MGM+ will also continue to rely heavily in its film library, which includes first-run pay windows for MGM films such as the latest James Bond entry “No Time to Die,” “House of Gucci” and “Licorice Pizza,” as well as output from Paramount (including “Top Gun: Maverick”), Blumhouse and other studios.

“We’ve also gone out and added more MGM titles to the library so that when people discover this in January, they’re going to get our originals and many great MGM movies,” Wright says.

As Wright adjusts to the new Amazon structure, he says the company is being “very thoughtful” about how and where to mine the MGM library for remakes and revivals. “Will we take MGM IP and develop a series around it? Absolutely. which one it is, or which ones they are? I don’t know yet,” he says. “It’s an incredibly rich library of great titles. There’s so much great material there. We just have to be thoughtful about it, and which ones we choose.”

Epix was originally launched in 2009 as a joint venture between Viacom, MGM and Lionsgate, all of which had ended their “pay one” film output deals with Showtime. The three companies decided to band together and move their pay TV windows to a new outlet, which they named Epix.

MGM bought out Viacom and Lionsgate in 2017, and that’s when Wright joined Epix. Although a channel name change was kept on the backburner as MGM went on the market, Wright’s team reworked the Epix logo to mirror MGM’s branding. And he says he set out to definite Epix originals in the vein of MGM’s film legacy.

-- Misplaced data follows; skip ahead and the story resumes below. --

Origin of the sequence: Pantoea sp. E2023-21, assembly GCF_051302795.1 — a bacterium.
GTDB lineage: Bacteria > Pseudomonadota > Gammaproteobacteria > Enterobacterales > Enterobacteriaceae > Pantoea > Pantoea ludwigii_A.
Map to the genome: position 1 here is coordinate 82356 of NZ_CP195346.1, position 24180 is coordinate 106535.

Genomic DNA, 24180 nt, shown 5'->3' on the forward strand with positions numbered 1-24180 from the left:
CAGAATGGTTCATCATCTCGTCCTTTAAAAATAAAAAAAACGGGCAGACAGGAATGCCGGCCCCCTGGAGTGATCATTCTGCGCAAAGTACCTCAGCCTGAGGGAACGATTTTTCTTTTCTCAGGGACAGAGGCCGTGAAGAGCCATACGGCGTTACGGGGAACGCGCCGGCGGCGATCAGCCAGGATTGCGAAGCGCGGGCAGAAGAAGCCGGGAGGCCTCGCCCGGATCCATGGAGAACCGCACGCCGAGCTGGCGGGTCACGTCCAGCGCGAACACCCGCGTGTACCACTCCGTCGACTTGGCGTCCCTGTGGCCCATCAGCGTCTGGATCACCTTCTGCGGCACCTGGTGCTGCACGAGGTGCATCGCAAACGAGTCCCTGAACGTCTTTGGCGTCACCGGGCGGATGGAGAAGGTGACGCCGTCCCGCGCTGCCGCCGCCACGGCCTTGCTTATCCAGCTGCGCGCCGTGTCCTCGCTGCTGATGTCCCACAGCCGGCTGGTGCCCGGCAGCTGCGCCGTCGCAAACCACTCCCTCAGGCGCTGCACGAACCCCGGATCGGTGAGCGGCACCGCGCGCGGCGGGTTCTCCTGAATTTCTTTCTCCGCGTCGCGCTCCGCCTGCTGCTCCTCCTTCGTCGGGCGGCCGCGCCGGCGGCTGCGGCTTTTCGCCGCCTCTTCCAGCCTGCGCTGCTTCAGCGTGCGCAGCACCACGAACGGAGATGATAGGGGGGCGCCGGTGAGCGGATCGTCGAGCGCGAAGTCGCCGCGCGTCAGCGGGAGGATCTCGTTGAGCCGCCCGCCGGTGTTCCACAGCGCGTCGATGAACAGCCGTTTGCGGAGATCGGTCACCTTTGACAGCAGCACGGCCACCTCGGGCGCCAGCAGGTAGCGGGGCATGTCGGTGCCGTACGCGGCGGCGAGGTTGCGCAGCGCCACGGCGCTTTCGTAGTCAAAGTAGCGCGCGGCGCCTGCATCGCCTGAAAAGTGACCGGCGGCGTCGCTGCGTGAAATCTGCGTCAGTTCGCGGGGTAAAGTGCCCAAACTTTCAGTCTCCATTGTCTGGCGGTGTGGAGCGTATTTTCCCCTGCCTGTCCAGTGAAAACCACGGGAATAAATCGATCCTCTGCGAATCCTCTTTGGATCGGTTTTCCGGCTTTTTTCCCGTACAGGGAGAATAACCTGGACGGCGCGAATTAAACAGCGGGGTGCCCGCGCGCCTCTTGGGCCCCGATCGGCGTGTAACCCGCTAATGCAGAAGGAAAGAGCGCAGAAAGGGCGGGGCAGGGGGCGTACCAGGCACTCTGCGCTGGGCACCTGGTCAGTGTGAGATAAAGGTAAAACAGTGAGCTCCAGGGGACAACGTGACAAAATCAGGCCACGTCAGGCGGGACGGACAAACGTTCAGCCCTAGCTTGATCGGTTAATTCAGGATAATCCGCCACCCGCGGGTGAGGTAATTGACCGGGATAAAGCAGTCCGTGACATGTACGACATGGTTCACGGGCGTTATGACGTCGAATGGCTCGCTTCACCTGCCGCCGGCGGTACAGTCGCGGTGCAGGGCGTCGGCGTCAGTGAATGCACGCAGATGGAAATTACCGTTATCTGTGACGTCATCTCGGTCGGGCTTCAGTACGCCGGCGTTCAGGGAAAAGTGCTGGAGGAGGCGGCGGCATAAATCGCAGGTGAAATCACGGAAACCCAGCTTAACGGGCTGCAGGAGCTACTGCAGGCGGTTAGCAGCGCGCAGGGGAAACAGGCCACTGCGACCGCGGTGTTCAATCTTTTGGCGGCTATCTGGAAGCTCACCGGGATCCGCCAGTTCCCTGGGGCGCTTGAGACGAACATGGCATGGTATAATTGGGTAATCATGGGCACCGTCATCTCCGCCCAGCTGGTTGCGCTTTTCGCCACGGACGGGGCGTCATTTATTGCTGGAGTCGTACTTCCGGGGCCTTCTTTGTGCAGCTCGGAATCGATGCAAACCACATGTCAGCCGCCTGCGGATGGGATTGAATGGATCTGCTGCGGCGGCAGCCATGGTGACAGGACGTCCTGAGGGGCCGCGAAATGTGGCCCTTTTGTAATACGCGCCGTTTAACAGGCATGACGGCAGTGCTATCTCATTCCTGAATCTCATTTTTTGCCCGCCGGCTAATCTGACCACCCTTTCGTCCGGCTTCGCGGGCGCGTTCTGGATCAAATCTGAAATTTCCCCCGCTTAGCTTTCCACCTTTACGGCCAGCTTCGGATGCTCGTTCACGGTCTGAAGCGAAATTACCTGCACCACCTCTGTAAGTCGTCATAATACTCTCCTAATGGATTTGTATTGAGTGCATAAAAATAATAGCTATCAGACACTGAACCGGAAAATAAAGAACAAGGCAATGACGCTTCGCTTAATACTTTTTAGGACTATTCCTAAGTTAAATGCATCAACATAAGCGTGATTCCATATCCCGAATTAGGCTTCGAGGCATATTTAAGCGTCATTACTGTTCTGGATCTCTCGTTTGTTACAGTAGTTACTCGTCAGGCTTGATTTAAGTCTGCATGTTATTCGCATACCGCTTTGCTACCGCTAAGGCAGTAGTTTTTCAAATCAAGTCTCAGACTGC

“We did a complete makeover, both aesthetically, but also programmatically at the service,” Wright says. “It started with changing the color scheme. If you look, we just went right after the MGM color palette. We were trying to build the association between our service and MGM. We changed the aesthetic, we changed the music, the messaging. The thing we didn’t do was change the name because it was decided for various reasons to not do it at that time. But we actually made a conscious effort to curate the programming to the universal perception of the MGM brand.”

When Amazon took over, Wright said that’s when he got the greenlight to finish the job and rename the channel MGM+.

“Customers hear MGM and they think quality, they think great, classic storytelling, they think entertainment,” Wright says. But some consumers also think of hotels and gambling — which comes out of the era when Kirk Kerkorian owned the brand and used it to create what’s now MGM Resorts International, an entirely unrelated company now to MGM.

“We have to be thoughtful about our marketing, making sure that people know this is an entertainment service,” Wright says. “It’s not a betting service. It’s not the hotels. But we’re aware of it. And it’s something that you just you make sure you communicate to people.”

And that includes keeping MGM+ at a low price point: $5.99 a month. “We’re less expensive than anybody else, and that was by design,” Wright says. “We thought, Okay, we’re the upstarts. We’re the underdogs. So, we’re going to make it undeniable, we’re going to offer you a product that is truly premium, super high quality and offer it at a price that you that you almost should sample it at that price. And there’s no intention today to raise the price.”

In aiming to grow MGM+, Wright says he’s zeroing in on the mantra “television for movie lovers.”

“There’s a certain addressable market of viewers out there that don’t go to the movies as much as they used to,” he says. “They’re not as drawn to the big superhero movies or the big spectacle IP. They like that sophisticated, cinematic, adult contemporary storytelling. And that’s what we focus on.”